For Mian Nawaz Sharif, the road ahead is strewn with obstacles, but the direction is becoming increasingly clear: silence is no longer an option.
It has been more than a year since the PML-N’s supreme leader publicly commented on any political development. Since an accountability court convicted him in corruption cases in 2018, he has seen a tumultuous period; his arrest and incarceration along with that of his daughter Maryam Nawaz, the passing of his ailing wife Kulsoom Nawaz in London as he served his sentence in Adiala, his departure from Pakistan for medical treatment, fresh arrest warrants and the court-sanctioned label of ‘absconder’.
Aside from all this, the combined opposition is said to have repeatedly failed in challenging the government. The government’s success in getting the FATF-linked bills passed in parliament is seen as the latest in a string of failures on the part of PPP and PML-N.
With each setback, many in his party hoped that the senior Sharif would break his silence. Last December, when senior leaders of the PML-N made a trip to London to pay him a visit, they sought a directive on the burning issue of the PML-N MNAs’ role in amending the Army Act which would decide the fate of COAS Gen Qamar Javed Bajwa’s extension. A top-level huddle took place at Avenfield, with reports that an oath and vow of secrecy were taken during the meeting between Nawaz and the senior party members.
Yet, even after the crucial decision to support the army chief’s extension was taken, Nawaz made no public comment. It was Shahbaz Sharif who later appeared before journalists outside Avenfield House to explain that the decision was taken ‘in principle’.
Nawaz chose not to speak even when, in July this year, scandal-hit judge Arshad Malik was dismissed for misconduct and a fresh opportunity was created for the party to call for the quashing of former prime minister’s sentence in the Al-Azizia case.
While there is little doubt that Nawaz is the ultimate decision-maker in the party, all political discussions have happened behind closed doors and only with close family members. Many in the family and the party have responded to journalists’ questions about Nawaz’s views on numerous developments by saying that he is focused on his health.
Nawaz’s silence has given wings to many speculations; that an under the table ‘deal’ is being brokered with the Sharif family; that Nawaz’s silence will yield some concessions for him and the members of his party ensnared in NAB cases; that the flurry of arrests and denials of bail for PML-N leaders may come to an end. Yet, even as the arrests and cases showed no signs of abating, the former prime minister continued to stay away from the media spotlight. At most, the cameras only caught him when he drove in and out of his residence occasionally, on his way to the hospital and back. Since the pandemic hit the UK and lockdown was enforced mid-March, those public sightings have become rarer still.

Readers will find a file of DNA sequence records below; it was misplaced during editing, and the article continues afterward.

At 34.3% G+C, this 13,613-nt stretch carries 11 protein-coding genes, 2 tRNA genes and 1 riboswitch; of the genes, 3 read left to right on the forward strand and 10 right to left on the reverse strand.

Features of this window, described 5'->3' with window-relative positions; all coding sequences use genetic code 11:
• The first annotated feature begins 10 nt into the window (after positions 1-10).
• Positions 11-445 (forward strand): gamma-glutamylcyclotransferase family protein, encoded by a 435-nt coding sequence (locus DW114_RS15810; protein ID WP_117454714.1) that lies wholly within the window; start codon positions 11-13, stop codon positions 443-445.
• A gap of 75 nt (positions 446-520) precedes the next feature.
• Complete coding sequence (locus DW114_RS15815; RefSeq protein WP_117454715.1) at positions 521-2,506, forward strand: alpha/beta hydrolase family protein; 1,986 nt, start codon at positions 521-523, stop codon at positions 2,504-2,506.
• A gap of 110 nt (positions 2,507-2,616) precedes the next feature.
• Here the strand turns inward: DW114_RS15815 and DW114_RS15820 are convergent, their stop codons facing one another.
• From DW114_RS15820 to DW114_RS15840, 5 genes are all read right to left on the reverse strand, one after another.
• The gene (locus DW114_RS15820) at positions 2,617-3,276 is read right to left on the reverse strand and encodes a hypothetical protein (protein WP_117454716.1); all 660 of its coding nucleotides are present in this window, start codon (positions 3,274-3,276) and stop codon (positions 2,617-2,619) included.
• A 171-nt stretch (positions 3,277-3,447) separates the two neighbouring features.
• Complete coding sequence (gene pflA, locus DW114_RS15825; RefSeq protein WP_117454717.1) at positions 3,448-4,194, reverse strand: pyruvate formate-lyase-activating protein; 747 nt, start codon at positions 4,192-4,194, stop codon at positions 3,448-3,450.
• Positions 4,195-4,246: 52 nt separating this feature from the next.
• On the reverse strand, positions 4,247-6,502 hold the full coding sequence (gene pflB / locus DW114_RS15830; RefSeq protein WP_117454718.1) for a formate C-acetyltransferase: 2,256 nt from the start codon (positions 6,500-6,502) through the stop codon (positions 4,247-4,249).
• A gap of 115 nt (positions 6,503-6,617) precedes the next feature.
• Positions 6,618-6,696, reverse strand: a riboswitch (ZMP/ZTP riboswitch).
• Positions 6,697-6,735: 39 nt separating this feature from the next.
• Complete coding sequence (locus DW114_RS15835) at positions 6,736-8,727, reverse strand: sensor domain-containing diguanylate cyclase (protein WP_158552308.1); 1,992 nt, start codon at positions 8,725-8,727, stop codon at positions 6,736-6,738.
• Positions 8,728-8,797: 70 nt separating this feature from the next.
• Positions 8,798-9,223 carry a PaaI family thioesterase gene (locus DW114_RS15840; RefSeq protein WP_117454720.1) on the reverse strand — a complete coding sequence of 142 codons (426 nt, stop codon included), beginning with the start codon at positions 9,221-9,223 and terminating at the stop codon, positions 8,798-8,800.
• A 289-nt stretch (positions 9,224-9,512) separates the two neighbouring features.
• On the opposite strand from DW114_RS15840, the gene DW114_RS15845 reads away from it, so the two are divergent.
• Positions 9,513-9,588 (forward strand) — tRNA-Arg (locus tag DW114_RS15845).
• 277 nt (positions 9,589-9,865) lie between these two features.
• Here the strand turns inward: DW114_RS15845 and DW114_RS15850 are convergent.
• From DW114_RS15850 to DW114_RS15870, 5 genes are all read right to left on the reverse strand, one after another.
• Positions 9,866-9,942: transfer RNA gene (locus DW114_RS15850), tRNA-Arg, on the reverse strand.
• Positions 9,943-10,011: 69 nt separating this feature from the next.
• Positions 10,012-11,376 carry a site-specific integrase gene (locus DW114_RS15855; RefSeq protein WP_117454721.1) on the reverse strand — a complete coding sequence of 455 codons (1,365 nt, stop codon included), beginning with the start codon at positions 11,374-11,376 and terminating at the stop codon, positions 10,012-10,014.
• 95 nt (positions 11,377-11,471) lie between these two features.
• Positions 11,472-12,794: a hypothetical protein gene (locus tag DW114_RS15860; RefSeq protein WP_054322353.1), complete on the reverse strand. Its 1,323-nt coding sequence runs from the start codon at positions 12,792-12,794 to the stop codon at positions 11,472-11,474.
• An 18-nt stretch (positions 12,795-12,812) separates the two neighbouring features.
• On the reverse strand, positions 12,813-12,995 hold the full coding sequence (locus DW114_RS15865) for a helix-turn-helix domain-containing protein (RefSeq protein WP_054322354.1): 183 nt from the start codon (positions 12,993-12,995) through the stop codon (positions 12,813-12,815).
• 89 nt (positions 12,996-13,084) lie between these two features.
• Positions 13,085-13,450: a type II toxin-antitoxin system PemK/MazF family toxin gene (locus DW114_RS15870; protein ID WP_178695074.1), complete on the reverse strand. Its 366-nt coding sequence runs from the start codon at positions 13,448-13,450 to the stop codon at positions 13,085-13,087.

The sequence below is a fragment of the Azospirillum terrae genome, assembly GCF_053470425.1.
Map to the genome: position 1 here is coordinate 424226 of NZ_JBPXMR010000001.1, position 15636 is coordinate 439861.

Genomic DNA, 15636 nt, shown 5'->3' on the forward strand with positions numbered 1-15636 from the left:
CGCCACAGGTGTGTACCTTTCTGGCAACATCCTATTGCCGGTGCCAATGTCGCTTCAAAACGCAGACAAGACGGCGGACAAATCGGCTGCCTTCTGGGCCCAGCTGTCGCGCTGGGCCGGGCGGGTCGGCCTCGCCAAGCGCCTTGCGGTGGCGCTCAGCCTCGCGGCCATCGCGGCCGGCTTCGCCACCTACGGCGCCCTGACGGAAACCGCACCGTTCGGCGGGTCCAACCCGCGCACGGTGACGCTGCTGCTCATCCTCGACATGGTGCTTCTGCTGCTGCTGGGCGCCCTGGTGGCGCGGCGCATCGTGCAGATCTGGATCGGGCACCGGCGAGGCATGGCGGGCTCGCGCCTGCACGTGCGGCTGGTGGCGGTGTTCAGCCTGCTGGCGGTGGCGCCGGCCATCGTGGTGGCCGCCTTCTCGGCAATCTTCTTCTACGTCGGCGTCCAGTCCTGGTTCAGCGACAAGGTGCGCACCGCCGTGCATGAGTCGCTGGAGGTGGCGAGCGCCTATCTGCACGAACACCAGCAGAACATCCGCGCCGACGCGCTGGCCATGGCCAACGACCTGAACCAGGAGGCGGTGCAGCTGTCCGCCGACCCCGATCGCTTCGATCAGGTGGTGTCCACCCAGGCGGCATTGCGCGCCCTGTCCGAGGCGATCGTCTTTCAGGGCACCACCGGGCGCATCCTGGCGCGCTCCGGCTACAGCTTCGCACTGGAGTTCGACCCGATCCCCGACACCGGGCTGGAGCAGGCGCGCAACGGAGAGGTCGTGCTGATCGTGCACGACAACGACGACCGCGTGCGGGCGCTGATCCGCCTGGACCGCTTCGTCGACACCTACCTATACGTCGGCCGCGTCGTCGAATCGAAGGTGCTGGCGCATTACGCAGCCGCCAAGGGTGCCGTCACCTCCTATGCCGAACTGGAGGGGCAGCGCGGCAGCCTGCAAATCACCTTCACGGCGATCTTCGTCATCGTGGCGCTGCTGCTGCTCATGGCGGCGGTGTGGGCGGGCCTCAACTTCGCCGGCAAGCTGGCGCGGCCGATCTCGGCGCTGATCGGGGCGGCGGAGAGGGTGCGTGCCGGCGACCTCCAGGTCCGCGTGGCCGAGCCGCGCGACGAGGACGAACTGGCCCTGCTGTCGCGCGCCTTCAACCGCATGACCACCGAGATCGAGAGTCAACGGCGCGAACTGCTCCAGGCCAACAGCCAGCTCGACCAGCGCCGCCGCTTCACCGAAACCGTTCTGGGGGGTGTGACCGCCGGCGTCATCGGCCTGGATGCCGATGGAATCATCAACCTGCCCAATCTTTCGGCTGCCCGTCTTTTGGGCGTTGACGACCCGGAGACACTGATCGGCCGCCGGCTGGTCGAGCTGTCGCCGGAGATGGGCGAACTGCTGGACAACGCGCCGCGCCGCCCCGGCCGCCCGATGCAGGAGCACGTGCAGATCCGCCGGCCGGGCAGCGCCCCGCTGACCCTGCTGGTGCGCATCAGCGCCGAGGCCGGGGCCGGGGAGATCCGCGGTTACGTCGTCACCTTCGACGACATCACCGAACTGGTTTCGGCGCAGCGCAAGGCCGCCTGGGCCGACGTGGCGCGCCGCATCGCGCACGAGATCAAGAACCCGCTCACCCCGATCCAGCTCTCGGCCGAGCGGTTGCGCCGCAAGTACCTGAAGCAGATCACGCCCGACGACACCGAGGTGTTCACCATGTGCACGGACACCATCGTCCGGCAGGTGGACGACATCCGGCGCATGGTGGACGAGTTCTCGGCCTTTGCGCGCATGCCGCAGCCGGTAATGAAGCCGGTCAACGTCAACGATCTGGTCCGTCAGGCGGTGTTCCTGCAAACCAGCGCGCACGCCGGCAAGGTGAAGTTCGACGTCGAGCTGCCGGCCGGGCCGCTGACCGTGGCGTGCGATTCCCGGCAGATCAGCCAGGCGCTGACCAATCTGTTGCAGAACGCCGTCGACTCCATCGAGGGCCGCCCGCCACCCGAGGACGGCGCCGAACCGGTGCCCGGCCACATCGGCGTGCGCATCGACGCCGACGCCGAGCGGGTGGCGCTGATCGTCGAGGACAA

But a change is on the cards.
In a dramatic twist, the party has confirmed that Nawaz will virtually attend Sunday’s (today’s) All Parties Conference hosted by the PPP. Not only will he attend via video link, there is an understanding that he will make a speech before the participants — a majority of whom have not seen or spoken to him in nearly two years. There is a possibility that he may engage with them and respond to questions, spurring speculation about what his speech will entail.
Will it be hard-hitting? Or will he mince his words? Expectations are high after the prolonged silence. Many are framing his APC moment as the embrace of a new era of remote leadership in PML-N’s politics, as it is highly unlikely that he will announce his return.
Ahead of the APC, Maryam tweeted that Nawaz has created a Twitter account for the first time, along with an official Facebook page and YouTube channel — all signals that team Nawaz is preparing for an onslaught. What will happen to those in the party who don’t subscribe to this brand of politics? Perhaps they will be left behind.
The consequences of a politically active and publicly engaged Nawaz Sharif threaten to be grave and varied; the government will use every opportunity to remind voters that Nawaz is absconding from the courts. The prime minister has admitted that he regrets granting him permission to leave for the UK and may make things harder for him. Shahbaz Gill has already hinted at legal action against broadcasters who air Nawaz’s speech. There could be even more cases and trouble for his party members and family as those irked by his re-emergence come at him with a renewed vigour.
But there are few other options. Returning to Pakistan means languishing indefinitely in a jail cell, locked away physically and virtually from supporters who relish in hearing from their leader. To stay politically relevant and inject life into a defeated opposition, it appears the PML-N leader will no longer steer the ship from behind the curtain. Silence has achieved nothing.
Post-APC politics could well be different.
Published in Dawn, September 20th, 2020